Surge in hydropower schemes since 2000

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The number of small-scale hydropower schemes to generate energy from rivers in England and Wales has surged in the last decade, figures from the Environment Agency showed today.

The number of new licences issued by the Government agency for hydropower schemes has increased sixfold since 2000.

Last year, 31 new licences for energy schemes in rivers were granted - compared to just five in 2000.

The Environment Agency has already issued 29 licences this year and is considering a further 166 applications, as businesses and communities attempt to cash in on a new Government incentive which pays people for generating electricity from small-scale renewables.

In all, there are around 400 hydropower schemes in England and Wales and the Environment Agency estimates the number could rise to 1,200 by 2020.

Small-scale hydropower currently produces enough electricity to power 120,000 homes in the UK, but could produce significantly more.

Earlier this year, the agency identified thousands of hotspots for hydropower schemes which could each provide clean energy for dozens of homes and benefit from "feed-in tariffs" which pay people for generating electricity from small-scale renewable technology.

The feed-in tariffs scheme, which came into force in April, could pay around £25,000 a year for a medium-sized hydropower project which would cost around £100,000 to £150,000 to install, the Environment Agency said.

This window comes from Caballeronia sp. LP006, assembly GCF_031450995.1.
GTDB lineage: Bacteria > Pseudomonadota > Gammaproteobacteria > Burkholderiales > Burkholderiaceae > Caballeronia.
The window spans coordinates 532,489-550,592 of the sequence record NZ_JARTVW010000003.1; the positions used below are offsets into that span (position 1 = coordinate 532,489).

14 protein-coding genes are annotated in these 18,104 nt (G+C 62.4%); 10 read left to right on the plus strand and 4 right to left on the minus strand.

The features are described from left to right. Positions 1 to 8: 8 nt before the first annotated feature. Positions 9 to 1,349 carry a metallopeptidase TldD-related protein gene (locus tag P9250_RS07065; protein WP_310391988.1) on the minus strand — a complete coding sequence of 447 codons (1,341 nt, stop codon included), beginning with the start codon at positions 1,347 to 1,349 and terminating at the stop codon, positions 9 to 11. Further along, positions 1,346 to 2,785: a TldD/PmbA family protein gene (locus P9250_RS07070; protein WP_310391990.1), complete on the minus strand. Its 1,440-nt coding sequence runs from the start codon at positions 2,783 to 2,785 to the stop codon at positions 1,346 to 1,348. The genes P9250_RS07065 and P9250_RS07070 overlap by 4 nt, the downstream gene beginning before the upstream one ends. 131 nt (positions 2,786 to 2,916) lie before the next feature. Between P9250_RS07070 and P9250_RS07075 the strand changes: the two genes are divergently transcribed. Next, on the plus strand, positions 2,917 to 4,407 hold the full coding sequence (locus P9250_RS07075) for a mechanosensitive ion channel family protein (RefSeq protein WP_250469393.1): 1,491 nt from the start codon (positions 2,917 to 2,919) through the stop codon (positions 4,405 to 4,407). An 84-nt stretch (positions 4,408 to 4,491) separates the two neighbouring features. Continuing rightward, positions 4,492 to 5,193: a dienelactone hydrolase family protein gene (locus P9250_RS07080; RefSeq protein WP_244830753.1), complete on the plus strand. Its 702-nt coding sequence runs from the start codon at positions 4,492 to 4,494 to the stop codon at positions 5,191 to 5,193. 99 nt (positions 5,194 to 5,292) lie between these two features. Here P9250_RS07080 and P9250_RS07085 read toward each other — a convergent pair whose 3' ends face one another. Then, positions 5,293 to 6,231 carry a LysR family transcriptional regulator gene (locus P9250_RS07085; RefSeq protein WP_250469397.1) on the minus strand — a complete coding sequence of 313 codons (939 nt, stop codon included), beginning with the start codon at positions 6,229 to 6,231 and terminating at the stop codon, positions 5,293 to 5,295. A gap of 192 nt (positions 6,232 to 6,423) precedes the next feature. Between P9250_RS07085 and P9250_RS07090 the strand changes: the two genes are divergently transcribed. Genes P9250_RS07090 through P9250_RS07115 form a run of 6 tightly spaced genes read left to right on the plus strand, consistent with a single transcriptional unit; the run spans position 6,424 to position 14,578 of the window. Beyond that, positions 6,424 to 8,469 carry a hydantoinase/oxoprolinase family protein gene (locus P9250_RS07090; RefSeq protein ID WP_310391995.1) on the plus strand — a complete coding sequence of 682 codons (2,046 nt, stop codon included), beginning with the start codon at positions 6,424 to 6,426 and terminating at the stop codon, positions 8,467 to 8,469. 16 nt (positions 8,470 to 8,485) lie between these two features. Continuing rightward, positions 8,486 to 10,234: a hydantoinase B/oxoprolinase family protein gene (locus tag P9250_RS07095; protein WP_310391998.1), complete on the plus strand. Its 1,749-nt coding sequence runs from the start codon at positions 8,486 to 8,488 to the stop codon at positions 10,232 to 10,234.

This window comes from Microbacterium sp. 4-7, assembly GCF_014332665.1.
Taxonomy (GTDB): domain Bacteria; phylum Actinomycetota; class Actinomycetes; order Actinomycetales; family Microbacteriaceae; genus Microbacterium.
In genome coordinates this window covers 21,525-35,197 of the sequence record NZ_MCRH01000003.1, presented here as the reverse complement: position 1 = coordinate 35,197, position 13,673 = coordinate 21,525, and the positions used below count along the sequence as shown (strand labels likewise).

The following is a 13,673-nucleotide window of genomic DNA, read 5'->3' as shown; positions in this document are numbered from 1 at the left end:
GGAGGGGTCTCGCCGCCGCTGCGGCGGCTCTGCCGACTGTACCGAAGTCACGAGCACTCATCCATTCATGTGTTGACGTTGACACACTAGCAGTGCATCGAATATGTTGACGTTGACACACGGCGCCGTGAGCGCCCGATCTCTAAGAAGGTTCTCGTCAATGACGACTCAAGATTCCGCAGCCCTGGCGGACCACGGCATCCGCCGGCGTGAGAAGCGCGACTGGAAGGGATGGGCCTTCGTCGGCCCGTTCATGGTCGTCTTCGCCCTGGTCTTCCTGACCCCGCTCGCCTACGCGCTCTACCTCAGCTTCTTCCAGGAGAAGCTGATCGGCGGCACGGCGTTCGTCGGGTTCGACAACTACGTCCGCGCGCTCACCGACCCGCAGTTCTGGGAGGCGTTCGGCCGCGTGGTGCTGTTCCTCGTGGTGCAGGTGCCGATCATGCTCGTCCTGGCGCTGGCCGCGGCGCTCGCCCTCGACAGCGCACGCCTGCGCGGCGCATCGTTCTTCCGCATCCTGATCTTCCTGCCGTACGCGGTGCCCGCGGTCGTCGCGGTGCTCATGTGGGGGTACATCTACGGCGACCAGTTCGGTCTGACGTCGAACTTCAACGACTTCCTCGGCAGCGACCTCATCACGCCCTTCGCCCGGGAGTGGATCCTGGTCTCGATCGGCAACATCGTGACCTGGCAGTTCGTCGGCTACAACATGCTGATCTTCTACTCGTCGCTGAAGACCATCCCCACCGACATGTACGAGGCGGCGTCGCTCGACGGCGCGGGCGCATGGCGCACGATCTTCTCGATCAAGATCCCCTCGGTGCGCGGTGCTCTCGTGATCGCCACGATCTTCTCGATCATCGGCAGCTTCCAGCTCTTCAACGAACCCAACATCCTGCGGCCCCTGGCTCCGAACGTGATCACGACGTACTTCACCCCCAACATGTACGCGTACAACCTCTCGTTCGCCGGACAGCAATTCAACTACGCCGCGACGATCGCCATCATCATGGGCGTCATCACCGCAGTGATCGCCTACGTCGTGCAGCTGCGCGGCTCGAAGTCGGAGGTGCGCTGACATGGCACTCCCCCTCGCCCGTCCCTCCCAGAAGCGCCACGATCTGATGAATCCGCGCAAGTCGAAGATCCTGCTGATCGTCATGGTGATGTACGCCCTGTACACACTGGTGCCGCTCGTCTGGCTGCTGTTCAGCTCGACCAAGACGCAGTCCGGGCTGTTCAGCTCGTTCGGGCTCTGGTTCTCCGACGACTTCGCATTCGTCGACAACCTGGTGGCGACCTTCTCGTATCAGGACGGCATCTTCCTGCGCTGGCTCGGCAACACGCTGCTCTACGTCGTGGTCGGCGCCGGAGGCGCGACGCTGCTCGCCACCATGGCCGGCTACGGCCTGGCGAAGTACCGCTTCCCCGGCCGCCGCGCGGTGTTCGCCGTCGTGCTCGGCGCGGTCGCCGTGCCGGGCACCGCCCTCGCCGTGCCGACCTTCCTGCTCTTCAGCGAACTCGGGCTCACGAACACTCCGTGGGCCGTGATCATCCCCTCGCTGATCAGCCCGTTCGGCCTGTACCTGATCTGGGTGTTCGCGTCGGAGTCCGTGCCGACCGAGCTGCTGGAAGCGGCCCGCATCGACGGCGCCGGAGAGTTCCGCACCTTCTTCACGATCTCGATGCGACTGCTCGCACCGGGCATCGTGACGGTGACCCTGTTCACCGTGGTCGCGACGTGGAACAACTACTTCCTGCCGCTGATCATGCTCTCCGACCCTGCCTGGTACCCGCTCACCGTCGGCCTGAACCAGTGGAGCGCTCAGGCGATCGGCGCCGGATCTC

The organisation said many areas were not suitable for installing hydropower because it could damage the environment, harm fish or increase the risk of flooding.

But it identified more than 4,000 places where sensitively designed schemes which included fish passes, enabling species such as salmon to navigate around the turbine or other technology, could provide a "win-win" situation for the environment.

Sustainable hydropower schemes are ones with a fish-friendly turbine - such as an Archimedes screw - or adequate screening, safe passage for fish where needed, sufficient water flow to maintain the river ecology and design that does not harm flood management or land drainage, the Environment Agency said.

At a speech to the Chartered Institution of Water and Environmental Management (CIWEM) National Hydropower conference today, Environment Agency chairman Lord Chris Smith will say that hydropower presents a "unique set of challenges".

"It is a great example of a natural resource which produces few wastes. It is a reliable and proven technology and is increasingly attractive to local communities.

"But it can have a big impact on fish, in particular migratory fish. It can increase the risk of flooding. The change in the quantity of water in a river can have impacts on the wider ecology.

"On top of that, climate change may impact on the future flow of rivers."

He will tell delegates at the conference: "The challenge is to encourage the deployment of renewables, build public confidence, meet obligations on nature conservation and the environment, and not increase the risk of flooding.

"For the Environment Agency there is an extra challenge - to regulate these technologies in a simple and efficient way.

"We are committed to getting the regulatory balance right - making it as easy as possible for organisations to apply for hydropower permits while still protecting the local environment."

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